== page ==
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— Where Thinking Red Sox Fans Obsess about the Sox

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   1. Mike Webber Posted: November 26, 2005 at 05:22 PM (#1746990)
Has anyone else noticed how white this team is getting? That has to be a concern on a number of fronts.

I think it is only a concern if you think the club is passing over better Latin/African American/Asain candidates to hire Anglos.

Lowell is Puerto Rican - of Cuban descent, Mota is Dominican, Beckett is Texan, which if you believe their tourism ads is a whole other country.

Could this be a concern on the marketing front? Maybe, but with David Ortiz as the clubs most visable and most beloved player it seems unlikely that this is a concern in the short term.
   2. karlmagnus Posted: November 26, 2005 at 05:29 PM (#1746997)
Most beloved player is manny, not Ortiz. KEEP MANNY! THERE IS NO SUBSTITUTE! With Beckett re-loading the pitching, and the young guns, this could be a decent team in '06, but only if they don't trade Manny.
   3. 1k5v3L Posted: November 26, 2005 at 05:33 PM (#1746999)
Arizona for ???

I really don't see it; AZ isn't moving Gonzo from LF, and the Dbacks and Sox match up really poorly in terms of personnel anyhow. The Sox now have no interest in Glaus (if they ever had any); and they'll probably want Tracy, whom the Dbacks want to keep. My guess is Manny stays.
   4. 1k5v3L Posted: November 26, 2005 at 06:05 PM (#1747026)
Next three years, no? Plus options for two more years after that?
   5. The Ghost of Archi Cianfrocco Posted: November 26, 2005 at 06:17 PM (#1747045)
As much as people still talk about Manny being gone I just don't see it. In my mind there were really only two teams who we could match up with - the Mets and Angels. The Mets have been throwing money around left and right and the best trading chip in their stack (Milledge) is being held back according to every story I've read. They Mets just don't have the need like they did before Delgado, making the value proposition weaker.

While Manny may want to play in California I never saw a good value for the Sox to make that trade. None of the proposals mentioned names that were young, talented and cheap enough to make it work. They've remained quiet and, if smart, will just ignore all this talk until the Sox beg them to take Manny and get the value THEY need to make the deal work.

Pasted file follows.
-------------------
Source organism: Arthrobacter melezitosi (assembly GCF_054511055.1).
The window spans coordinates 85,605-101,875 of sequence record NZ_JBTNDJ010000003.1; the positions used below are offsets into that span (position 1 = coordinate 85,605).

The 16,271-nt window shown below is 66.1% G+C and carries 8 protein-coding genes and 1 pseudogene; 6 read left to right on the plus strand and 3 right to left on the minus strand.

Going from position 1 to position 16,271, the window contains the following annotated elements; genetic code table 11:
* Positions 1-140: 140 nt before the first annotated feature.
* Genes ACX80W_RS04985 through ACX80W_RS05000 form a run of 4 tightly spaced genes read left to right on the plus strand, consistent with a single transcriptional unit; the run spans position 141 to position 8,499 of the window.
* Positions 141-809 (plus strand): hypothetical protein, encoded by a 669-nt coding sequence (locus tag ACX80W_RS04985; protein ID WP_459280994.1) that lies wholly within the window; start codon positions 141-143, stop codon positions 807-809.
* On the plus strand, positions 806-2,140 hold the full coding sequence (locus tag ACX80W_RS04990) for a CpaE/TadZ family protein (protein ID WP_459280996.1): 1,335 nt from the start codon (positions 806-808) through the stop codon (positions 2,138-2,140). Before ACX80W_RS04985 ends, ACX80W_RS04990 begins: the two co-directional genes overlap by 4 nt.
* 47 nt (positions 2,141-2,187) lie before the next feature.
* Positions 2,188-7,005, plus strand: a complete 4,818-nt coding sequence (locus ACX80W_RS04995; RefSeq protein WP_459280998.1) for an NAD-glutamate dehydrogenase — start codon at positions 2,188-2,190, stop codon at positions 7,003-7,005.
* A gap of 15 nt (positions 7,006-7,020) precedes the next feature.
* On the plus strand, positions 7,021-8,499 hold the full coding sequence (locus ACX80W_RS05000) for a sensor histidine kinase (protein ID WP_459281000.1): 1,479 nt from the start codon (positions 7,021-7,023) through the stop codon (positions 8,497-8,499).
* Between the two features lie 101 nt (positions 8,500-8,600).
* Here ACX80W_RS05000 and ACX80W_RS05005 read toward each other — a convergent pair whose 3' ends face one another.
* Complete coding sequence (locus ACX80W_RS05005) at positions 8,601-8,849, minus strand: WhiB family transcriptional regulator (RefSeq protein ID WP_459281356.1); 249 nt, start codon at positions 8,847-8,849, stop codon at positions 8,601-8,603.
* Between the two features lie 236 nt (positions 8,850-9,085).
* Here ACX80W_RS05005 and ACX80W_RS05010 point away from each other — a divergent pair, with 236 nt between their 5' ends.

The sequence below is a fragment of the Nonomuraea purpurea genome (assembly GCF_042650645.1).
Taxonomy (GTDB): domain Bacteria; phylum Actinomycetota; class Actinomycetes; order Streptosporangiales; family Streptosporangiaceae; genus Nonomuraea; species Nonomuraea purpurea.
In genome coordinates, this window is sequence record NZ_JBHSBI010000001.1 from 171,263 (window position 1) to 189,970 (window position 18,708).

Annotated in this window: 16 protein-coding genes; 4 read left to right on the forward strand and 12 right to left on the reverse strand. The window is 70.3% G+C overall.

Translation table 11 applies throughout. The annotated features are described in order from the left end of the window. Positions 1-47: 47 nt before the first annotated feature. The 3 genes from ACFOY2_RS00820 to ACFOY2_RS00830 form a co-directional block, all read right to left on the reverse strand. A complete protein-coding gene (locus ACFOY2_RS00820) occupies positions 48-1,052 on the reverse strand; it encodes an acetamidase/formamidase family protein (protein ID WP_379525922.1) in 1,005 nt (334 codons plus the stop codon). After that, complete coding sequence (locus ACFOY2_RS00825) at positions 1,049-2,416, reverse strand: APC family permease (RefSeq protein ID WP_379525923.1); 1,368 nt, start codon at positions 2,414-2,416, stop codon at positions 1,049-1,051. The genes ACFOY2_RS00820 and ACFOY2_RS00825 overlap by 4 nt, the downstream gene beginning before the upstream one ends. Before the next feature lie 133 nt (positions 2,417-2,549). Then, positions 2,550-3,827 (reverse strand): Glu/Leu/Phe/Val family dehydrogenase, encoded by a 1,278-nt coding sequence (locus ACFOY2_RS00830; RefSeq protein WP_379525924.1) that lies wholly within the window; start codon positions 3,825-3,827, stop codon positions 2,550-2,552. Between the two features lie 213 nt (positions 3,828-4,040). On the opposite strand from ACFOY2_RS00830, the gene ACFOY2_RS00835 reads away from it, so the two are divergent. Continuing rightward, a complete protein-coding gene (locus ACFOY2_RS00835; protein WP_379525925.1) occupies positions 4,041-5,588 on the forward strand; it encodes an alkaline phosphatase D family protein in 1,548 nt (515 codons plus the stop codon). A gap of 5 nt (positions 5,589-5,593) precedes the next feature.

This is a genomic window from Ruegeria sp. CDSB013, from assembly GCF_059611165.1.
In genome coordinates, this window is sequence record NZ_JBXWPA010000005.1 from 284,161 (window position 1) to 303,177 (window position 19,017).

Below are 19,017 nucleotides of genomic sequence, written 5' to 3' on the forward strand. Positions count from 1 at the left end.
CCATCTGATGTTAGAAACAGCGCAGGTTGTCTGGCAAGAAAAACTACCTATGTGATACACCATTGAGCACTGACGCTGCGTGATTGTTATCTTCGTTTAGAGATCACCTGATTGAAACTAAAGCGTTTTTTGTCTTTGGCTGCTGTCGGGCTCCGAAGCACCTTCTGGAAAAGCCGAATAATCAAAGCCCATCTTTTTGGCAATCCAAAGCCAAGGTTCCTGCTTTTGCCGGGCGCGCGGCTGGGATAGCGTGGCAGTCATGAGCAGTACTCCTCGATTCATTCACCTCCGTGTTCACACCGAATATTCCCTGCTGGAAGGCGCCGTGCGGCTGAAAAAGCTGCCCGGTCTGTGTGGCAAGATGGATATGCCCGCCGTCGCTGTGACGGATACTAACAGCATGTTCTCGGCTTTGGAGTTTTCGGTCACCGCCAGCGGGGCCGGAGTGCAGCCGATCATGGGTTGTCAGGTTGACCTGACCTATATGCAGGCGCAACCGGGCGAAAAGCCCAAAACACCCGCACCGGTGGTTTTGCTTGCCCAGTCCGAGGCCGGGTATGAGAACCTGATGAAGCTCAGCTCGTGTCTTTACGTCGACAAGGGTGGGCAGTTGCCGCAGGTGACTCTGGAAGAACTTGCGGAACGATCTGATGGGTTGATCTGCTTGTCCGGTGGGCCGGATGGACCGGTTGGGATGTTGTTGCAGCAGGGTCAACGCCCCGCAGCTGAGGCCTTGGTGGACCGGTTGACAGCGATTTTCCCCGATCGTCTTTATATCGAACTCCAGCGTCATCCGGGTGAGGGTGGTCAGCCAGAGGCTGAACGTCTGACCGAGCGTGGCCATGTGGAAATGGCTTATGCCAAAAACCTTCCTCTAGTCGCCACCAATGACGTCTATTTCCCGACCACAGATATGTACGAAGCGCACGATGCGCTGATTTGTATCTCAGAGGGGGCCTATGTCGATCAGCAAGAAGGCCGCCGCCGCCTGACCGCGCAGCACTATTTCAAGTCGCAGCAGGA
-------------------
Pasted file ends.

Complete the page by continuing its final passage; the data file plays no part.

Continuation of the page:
What gets me the most is trying understanding how 'disruptive' Manny can be. I'm used to the Derek Bells, Sheffields and other loud-mouthed disruptive players who are in the media all the time. How disruptive can Manny, a normally quiet player, be? Can he be disruptive enough to stop Beckett and Schilling from being healthy? Can he really force Renteria to boot balls to his left and cause Varitek to make that flailing wave at an outside pitch when he's been guessing inside the whole AB? It seems more like he'd be Nick Esasky disruptive, which I can handle.

Much like Kevin said, it's a case of "we can't do it, it'd kill the team, so be happy... what do you want? Clemens' old chicken franchise? Mo's old table at the Foxy Lady? Play nice or we'll lock you in a room with a stable of talk radio hosts? We'll do it too!"
   6. Russlan is fond of Dillon Gee Posted: November 26, 2005 at 06:32 PM (#1747057)
As David Ortiz would say, Manny ain't going to no Mets. Except this time that statement is going to be correct. The Delgado and Cameron deals make the Mets a bad fit and Manny has said that he doesn't want to go to New York.
   7. Nasty Nate Posted: November 26, 2005 at 06:35 PM (#1747059)
Most beloved player is manny, not Ortiz.


ha ha ha. thats a good one.
   8. Darren Posted: November 26, 2005 at 08:20 PM (#1747132)
Most beloved player is manny, not Ortiz.

Actually Dan Duquette trumps them both.
   9. Biff, highly-regarded young guy Posted: November 26, 2005 at 09:11 PM (#1747188)
Most beloved player is manny, not Ortiz.

You're crazy.
   10. Mister High Standards Posted: November 26, 2005 at 09:35 PM (#1747215)
Most beloved player is manny, not Ortiz.

Thats a joke right. Forty percent of greater boston is praying for the day he is shipped out of town, rightly or wrongly. They are RIGHTFULLY tired of the diva act and his selfish playing style.
   11. HMS Moses Taylor Posted: November 26, 2005 at 09:52 PM (#1747234)
The Angels could get make a play for Manny later if they lose out on Konerko.
   12. robinred Posted: November 26, 2005 at 09:59 PM (#1747242)
"Has anyone else noticed how white this team is getting? That has to be a concern on a number of fronts."

The Red Sox aren't much whiter than most of MLB. I'd say the Red Sox pigmentation specifcally might concern Howard Bryant, but that's about it.